• Person with advanced dementia: "I used to love going for walks with my dog in the park."
  • Caregiver: "That sounds like a wonderful way to enjoy being outside. What kind of dog did you have?"
  • Person with advanced dementia: "She was a black lab. Her name was Sadie."
  • Caregiver: "Oh, I love labs! They are such loyal companions. What did you and Sadie enjoy doing on your walks?"
  • Person with advanced dementia: "We used to play fetch and run around in the park. It was so much fun."
  • Caregiver: "Yes, that sounds like it was a lot of fun. It's great that you have those happy memories to think about. Thank you for sharing them with me."

In this example, the caregiver uses the "yes and" technique to validate the person's feelings and experiences, even though they may be experiencing some confusion or disorientation due to their advanced dementia. By acknowledging the person's memories and encouraging them to share more, the caregiver can create a positive and engaging communication environment that helps the person with advanced dementia feel heard and understood. The caregiver also reinforces the person's memories by acknowledging the positive experiences they had with their dog Sadie, which can help to promote a sense of well-being and connection.

Using the "Yes and..." improv technique in caregiving can greatly enhance the caregiver's relationship with their loved one with dementia. By accepting and validating the individual's experience, caregivers can build trust, improve communication, and increase their loved one's sense of safety and comfort. Improv also allows for creative problem-solving and flexibility, which can be crucial in adapting to the individual's changing needs and abilities. Ultimately, incorporating improv as a form of communication can lead to a more positive, meaningful, and fulfilling relationship between the caregiver and their loved one with dementia.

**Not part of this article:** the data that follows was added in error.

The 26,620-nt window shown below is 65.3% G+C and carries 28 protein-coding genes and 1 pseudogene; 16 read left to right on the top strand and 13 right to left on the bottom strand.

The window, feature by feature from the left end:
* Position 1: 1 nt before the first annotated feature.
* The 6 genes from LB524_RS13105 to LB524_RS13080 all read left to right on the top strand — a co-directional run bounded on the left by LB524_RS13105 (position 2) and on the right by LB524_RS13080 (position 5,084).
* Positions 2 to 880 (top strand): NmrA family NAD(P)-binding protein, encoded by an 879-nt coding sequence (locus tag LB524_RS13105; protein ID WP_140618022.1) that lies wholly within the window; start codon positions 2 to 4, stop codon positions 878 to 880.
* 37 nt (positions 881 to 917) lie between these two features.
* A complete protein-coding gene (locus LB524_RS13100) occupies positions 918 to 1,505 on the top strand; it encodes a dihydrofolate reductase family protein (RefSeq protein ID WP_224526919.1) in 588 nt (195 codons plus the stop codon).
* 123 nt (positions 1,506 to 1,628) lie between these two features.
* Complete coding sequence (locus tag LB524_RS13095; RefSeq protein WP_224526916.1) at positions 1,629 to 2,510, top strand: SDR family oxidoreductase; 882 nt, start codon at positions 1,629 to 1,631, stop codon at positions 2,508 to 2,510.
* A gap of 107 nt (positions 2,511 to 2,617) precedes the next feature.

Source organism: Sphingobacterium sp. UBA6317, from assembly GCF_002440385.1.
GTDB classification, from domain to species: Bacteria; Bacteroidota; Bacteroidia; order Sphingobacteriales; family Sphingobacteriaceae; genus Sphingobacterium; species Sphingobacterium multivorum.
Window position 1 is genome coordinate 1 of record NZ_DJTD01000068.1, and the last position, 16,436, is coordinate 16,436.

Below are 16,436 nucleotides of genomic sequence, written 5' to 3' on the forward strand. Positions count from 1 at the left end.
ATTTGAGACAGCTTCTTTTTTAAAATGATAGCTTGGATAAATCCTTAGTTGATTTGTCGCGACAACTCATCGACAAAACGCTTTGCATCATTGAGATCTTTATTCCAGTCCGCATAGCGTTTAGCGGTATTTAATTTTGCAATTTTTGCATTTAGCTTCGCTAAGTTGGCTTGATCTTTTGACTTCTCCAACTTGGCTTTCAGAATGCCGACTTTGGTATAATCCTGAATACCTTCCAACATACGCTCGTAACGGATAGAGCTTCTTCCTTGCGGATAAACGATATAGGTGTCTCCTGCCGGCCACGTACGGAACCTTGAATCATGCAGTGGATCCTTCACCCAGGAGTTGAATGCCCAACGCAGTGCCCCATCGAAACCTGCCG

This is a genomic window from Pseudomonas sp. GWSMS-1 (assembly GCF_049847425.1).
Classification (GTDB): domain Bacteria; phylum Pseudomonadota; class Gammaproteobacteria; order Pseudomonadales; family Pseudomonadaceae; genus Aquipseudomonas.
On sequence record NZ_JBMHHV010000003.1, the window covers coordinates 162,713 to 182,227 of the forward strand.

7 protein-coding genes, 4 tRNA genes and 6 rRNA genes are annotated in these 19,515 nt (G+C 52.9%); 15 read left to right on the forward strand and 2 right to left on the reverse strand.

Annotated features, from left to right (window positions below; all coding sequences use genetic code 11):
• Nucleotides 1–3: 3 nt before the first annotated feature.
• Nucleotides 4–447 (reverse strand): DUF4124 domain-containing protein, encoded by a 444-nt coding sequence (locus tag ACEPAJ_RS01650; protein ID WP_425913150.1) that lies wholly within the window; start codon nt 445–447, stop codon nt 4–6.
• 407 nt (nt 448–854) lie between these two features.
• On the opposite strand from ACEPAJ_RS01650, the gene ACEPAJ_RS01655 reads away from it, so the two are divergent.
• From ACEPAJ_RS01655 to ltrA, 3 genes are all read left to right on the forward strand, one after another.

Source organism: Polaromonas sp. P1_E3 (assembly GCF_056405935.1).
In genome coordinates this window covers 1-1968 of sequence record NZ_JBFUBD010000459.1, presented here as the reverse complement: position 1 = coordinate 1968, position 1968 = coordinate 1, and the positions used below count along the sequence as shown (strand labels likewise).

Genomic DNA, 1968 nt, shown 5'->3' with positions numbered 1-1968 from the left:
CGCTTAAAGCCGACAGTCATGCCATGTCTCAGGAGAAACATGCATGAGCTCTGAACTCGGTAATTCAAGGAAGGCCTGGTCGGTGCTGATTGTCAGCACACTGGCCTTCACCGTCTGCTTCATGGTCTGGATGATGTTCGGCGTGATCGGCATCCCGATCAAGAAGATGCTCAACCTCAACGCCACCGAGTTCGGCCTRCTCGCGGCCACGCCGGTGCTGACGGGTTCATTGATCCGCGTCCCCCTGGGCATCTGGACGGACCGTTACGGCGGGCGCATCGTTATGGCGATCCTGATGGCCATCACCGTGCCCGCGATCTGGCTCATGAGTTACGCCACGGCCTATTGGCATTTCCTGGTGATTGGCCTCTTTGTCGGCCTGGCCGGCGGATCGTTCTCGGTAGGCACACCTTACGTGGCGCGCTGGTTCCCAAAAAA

Read all of the articles in this six-part series on Dementia: Improving Communication with Improv 

Dementia: Improving Communication with Improv | Overview

Dementia: Improving Communication with Improv | "Yes and..." Technique

Dementia: Improving Communication with Improv | Mirroring Technique

Dementia: Improving Communication with Improv | Storytelling Technique

Dementia: Improving Communication with Improv | Role-playing Technique

Dementia: Improving Communication with Improv | Musical Improvisation technique

Author: Kathleen Warshawsky, BSN, RN | Publisher Seniors Blue Book Greater Dallas |


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Guzmán, A., & Hegarty, J. (2018). A systematic review of drama therapy interventions for dementia care. Aging & Mental Health, 22(10), 1309-1319.

Hsu, M. H., Flowerdew, R., Parker, M., Fachner, J., & Odell-Miller, H. (2018). A thematic analysis exploring group music psychotherapy for people with dementia in the UK. Journal of Applied Arts & Health, 9(1), 75-87.